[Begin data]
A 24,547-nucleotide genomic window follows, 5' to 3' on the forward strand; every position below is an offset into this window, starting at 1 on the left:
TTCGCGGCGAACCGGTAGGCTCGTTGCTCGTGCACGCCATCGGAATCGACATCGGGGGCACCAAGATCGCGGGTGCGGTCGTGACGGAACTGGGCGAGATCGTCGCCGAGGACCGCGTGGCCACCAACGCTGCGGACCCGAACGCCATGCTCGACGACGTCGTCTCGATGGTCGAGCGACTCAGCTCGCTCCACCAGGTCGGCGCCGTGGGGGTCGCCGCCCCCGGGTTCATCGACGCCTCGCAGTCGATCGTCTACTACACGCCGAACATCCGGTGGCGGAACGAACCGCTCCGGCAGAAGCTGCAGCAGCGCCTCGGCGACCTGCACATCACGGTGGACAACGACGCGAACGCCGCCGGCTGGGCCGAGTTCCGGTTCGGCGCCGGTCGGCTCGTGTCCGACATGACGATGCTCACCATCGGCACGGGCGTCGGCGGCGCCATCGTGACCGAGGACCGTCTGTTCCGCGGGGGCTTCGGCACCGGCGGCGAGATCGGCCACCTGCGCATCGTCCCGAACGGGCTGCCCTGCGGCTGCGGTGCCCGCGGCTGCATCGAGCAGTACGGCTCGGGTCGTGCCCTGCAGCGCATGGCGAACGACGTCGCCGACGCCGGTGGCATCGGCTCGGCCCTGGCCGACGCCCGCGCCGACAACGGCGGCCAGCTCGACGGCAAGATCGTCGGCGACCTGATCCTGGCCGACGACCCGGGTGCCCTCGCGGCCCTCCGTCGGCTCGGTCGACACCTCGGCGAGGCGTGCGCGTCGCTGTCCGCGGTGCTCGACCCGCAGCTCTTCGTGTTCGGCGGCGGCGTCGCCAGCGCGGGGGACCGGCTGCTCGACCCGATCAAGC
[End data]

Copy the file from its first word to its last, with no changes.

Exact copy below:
A 24,547-nucleotide genomic window follows, 5' to 3' on the forward strand; every position below is an offset into this window, starting at 1 on the left:
TTCGCGGCGAACCGGTAGGCTCGTTGCTCGTGCACGCCATCGGAATCGACATCGGGGGCACCAAGATCGCGGGTGCGGTCGTGACGGAACTGGGCGAGATCGTCGCCGAGGACCGCGTGGCCACCAACGCTGCGGACCCGAACGCCATGCTCGACGACGTCGTCTCGATGGTCGAGCGACTCAGCTCGCTCCACCAGGTCGGCGCCGTGGGGGTCGCCGCCCCCGGGTTCATCGACGCCTCGCAGTCGATCGTCTACTACACGCCGAACATCCGGTGGCGGAACGAACCGCTCCGGCAGAAGCTGCAGCAGCGCCTCGGCGACCTGCACATCACGGTGGACAACGACGCGAACGCCGCCGGCTGGGCCGAGTTCCGGTTCGGCGCCGGTCGGCTCGTGTCCGACATGACGATGCTCACCATCGGCACGGGCGTCGGCGGCGCCATCGTGACCGAGGACCGTCTGTTCCGCGGGGGCTTCGGCACCGGCGGCGAGATCGGCCACCTGCGCATCGTCCCGAACGGGCTGCCCTGCGGCTGCGGTGCCCGCGGCTGCATCGAGCAGTACGGCTCGGGTCGTGCCCTGCAGCGCATGGCGAACGACGTCGCCGACGCCGGTGGCATCGGCTCGGCCCTGGCCGACGCCCGCGCCGACAACGGCGGCCAGCTCGACGGCAAGATCGTCGGCGACCTGATCCTGGCCGACGACCCGGGTGCCCTCGCGGCCCTCCGTCGGCTCGGTCGACACCTCGGCGAGGCGTGCGCGTCGCTGTCCGCGGTGCTCGACCCGCAGCTCTTCGTGTTCGGCGGCGGCGTCGCCAGCGCGGGGGACCGGCTGCTCGACCCGATCAAGC